In Memoriam today is in honor of Private Paul Mitak (1914-1944), killed in action during World War Two, in France on 21 August 1944. This photograph was taken at the Brittany American Cemetery in St. James, France, and sent to me via e-mail. The American Battle Monuments Commission webpage states this as a beginning declaration:
Established by Congress in 1923, the American Battle Monuments Commission (ABMC) commemorates the service, achievements, and sacrifice of U.S. armed forces. ABMC manages 24 overseas military cemeteries, and 25 memorials, monuments, and markers. Nearly all the cemeteries and memorials specifically honor those who served in World War I or World War II.
A few years back I had traveled to France, and while there I made a trip to this beautiful cemetery, to honor an uncle that had also died while in battle in France during WWII. At that time, my sister and I did not know that the first husband of a family member had also been interred there. That person turned out to be Paul Mitak – the first husband of Stephania “Stefie” Mosch.
When doing research it is always suggested to start with what you know. We knew that Stefie had been married three times, that her first husband’s last name was Mitak, and that he had been tragically killed while in service during WWII. Her second marriage was only occasionally mentioned, in that it had been a mistake. Her third marriage was to Joseph Mirota, Jr., and he always encouraged Stefie to keep a photograph of her first husband displayed with all the rest of the family photos.
I vividly remember seeing that photograph of a young man in an Army cap. At some point, when I was very young, Stefie also gave me a beautiful Star of David necklace that I admired, telling me it was from her first husband. I still have this necklace and cherish it. By the time my sister and I started researching our family, Stefie had long passed on. After meeting a cousin of Stefie’s, I got to talking about this first husband. The cousin insisted the man’s first name was John Mitak. I assumed this was correct. This is where every researcher will pause, and recite that old chestnut, “ASSUME makes an * * * out of you and me.”
We also knew that Stefie had grown up in Manhattan, New York, near the South Street Seaport. Her father, Rudolph Mosch, had a restaurant for many years in Manhattan, but he also had a house on School Road in Whitehouse Station, NJ. Looking at the database from the National WWII Memorial for any men with the surname Mitak from New York or New Jersey, the only serviceman killed in action was Paul Mitak.
I asked Stefie’s cousin if the husband’s name could have been Paul. Definitely not. But, going with the date given at the above website, I decided to look in the local newspaper for Readington Township, Hunterdon County, NJ for any Army casualties. I narrowed my search around 21 August 1944, since that was the date Paul Mitak had been listed as KIA. Going through microfilm of the local newspaper, The Whitehouse Review, I quickly found the article I was searching. Here below is a copy from 26 September 1944, with the headline, “Private Paul Mitak – Killed in France on 30th Birthday”.
This showed, without question, that Paul Mitak was Stefie Mosch’s first husband. I then wrote in 2010 to the Department of the Army for a copy of Private Paul Mitak’s Individual Deceased Personnel File (IDPF) under the Freedom of Information Act, and quickly received back his file containing 63 pages. I copied the entire file, and sent to the Brittany American Cemetery, where the staff keeps files on all the service personnel that have been buried there.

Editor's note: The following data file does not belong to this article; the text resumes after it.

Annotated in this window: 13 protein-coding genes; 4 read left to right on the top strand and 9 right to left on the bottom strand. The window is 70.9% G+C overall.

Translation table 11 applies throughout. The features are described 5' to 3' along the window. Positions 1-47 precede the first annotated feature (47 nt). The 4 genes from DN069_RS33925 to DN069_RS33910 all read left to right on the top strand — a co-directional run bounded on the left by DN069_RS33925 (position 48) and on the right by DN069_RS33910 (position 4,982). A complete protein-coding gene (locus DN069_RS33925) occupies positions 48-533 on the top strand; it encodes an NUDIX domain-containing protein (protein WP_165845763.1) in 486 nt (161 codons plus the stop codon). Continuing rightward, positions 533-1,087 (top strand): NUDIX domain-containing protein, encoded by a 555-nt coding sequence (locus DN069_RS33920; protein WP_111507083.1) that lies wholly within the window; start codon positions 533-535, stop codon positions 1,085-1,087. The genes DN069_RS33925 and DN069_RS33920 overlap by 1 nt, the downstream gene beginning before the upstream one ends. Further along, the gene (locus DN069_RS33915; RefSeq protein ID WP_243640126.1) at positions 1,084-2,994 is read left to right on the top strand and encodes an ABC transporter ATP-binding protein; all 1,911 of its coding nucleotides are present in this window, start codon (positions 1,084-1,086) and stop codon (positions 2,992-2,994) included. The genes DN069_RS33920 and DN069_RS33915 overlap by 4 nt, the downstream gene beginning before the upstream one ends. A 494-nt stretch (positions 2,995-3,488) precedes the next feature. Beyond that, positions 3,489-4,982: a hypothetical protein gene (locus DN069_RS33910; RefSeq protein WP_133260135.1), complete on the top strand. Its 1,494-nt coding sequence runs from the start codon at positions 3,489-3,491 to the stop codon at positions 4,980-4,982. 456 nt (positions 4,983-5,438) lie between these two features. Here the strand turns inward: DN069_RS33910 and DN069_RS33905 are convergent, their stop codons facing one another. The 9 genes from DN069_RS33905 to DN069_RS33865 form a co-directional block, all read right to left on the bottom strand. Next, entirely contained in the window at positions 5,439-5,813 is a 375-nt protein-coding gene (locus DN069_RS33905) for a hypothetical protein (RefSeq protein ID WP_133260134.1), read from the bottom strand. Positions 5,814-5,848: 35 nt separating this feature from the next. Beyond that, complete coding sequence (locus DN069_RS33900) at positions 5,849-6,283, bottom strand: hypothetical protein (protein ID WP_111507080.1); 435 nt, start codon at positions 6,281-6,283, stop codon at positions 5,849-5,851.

If any readers of this blog want to know how to order IDPF files, I’m happy to help them with more information.
From Paul Mitak’s IDPF file, I read heartbreaking handwritten letters by Stefie, to the Department of the Army, trying to find out information on her husband. At first he had been reported missing in action, and then on 18 September 1944 he had been declared dead. She asked about his personal belongings, and after some correspondence was sent them. After the war was over, the ABMC again notified the next-of-kin they had the right to have the remains of their loved ones sent back to the States for burial, or to have a re-internment near the original cemetery with other fallen comrades. On 2 November 1948, Paul Mitak was re-interred in Brittany, France against her wishes.
The letters show that Paul’s parents, George and Catherine Slezak Mitak, of 41 Rose Street, New York, NY, requested that they be named next of kin, because Stefie had re-married during the interim. A copy of Stefie’s marriage record to her second husband, Paul Sukupcak (another Paul – so much for the helpful cousin), from 4 August 1946, that Stefie supplied, was used against her. Paul Mitak’s brother, George, wrote that although Stefie was in the process of divorcing from her second husband around 6 August 1947, the pain and anguish of having to rebury their son, would be too extreme for his parents, and they requested not to have Paul Mitak’s body sent back home.
Stefie Mosch had married Paul Mitak on 17 February 1936 in Manhattan when she was 19 and he was 21. They had eight years of wedded bliss, and they were childless. From the WWII Honor Roll, Paul Mitak was listed as Protestant, buried at the Brittany American Cemetery at Plot G Row 5 Grave 6, and that he served with the 331st Infantry Regiment, 83rd Infantry Division. Paul Mitak had earned the Purple Heart and the Combat Infantry Badge. He had been inducted into the Army on 22 December 1943 and killed in France while fighting Nazi Germany, on his 30th birthday.
Researching on Ancestry.com I found the database, U.S., WWII Jewish Servicemen Cards, 1942-1947. The record below shows one more way Stefie had tried to find out information on her beloved first husband. Stefie Mosch Mitak Mirota died on 18 July 1991, and she was buried next to her husband, Joseph.